Ebook review: Ghosts of the Void by Timothy Burns

About the author: “I am an avid reader whose primary interest is hard science-fiction. I have read and loved that genre all my life and have always dreamed of writing books that others would enjoy reading as much as I myself enjoyed those of the great S/F masters. I am very interested in high technology and try to impart accuracy and plausibility into my work.”
From the dust cover: “Dark matter makes up the vast majority of the cosmos, and it is not uninhabited. When the solar system passes through a vast cloud of dark matter, strange things start to happen. Electronics go haywire, unbreakable materials suddenly break, and enigmatic, ghostly creatures are sighted. To the inhabitants of Earth this is bad enough, but on Mars, where properly-functioning technology means the difference between life and death, this spells disaster on an unimaginable scale. Jared Miller, a psionically talented problem solver, barely survives his journey to the Red Planet on his mission to discover just what these mysterious ghosts of the void are and what they want. There, he meets Bo Greene, a prospector who scours the barren wasteland in his six-legged walker in search of mroom, the only life native to Mars. Along with Bo’s ex-wife Anissa, Anna the witch and several others, Jared and Bo find themselves transported to the distant future where Mars is green and vibrant but the inhabitants are under the domination of alien overlords and their sadistic psionic henchmen. Survival becomes their primary goal as they seek to save two worlds, but in the end they face the terrible dilemma of having to choose which to save and which to condemn to non-existence.”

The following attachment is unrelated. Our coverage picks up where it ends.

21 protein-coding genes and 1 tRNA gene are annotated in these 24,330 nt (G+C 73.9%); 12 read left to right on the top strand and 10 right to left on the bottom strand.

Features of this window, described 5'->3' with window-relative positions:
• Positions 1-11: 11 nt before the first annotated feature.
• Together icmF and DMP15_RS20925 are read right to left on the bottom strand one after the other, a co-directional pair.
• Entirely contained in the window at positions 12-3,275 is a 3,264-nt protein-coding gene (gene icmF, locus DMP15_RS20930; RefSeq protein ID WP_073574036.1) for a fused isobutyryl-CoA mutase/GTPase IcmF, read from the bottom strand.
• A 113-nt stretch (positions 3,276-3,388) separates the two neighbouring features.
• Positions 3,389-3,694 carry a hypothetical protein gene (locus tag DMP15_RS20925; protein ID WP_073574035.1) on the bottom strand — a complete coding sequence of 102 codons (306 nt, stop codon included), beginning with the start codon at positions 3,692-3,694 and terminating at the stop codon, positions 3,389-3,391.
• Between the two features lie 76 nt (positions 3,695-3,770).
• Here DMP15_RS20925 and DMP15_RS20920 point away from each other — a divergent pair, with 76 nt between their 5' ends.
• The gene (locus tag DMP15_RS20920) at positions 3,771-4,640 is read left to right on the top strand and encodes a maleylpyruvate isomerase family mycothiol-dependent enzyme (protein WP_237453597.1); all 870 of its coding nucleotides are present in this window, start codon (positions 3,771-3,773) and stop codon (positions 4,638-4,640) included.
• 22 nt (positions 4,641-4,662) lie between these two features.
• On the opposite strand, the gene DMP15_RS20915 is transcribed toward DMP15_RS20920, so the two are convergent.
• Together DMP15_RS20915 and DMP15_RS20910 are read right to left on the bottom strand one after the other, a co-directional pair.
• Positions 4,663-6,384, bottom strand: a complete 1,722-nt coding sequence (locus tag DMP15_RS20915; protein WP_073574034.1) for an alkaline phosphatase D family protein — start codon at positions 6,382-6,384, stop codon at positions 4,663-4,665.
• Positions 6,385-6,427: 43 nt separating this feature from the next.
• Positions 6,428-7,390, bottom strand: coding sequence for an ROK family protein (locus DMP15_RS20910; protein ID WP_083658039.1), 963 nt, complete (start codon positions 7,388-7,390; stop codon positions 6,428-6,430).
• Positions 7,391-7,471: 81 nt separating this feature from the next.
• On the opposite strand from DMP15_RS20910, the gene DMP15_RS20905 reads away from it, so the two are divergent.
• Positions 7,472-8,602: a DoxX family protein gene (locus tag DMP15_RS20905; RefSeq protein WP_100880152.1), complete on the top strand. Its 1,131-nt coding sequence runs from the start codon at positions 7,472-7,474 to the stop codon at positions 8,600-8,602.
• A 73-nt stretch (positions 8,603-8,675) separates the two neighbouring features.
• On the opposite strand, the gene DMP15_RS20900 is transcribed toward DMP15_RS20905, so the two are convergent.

My Ebook review: This is not the first science fiction dealing with the exploration of space and the difficulties of logistics and the perils of discovering what is staring back from the black ’emptiness’. Importantly it does convey some interesting new ideas, combining ancient mystery, modern physics and basic human drives and ambitions.

Burns uses Mars exploration as background for a new age ‘gold rush’. When this extreme environment throws up opportunity and coincident recurrence of fundamental forces, the characters are put to the test.

There is good description and meticulous scene setting combined with a reasonable level of scientific details. The author captures the spirit of adventure, greed, personal gain and anguish that surely would exist. Whether it has the spark of uniqueness is the question that I felt unable to properly answer.

Definitely a good read for lovers of space adventure and Burns does manage to do what he sets out to do and add plausibility and accuracy. It will be very interesting to hear from those for whom this work absolutely clicks because there surely will be absolute fans amongst its readers.


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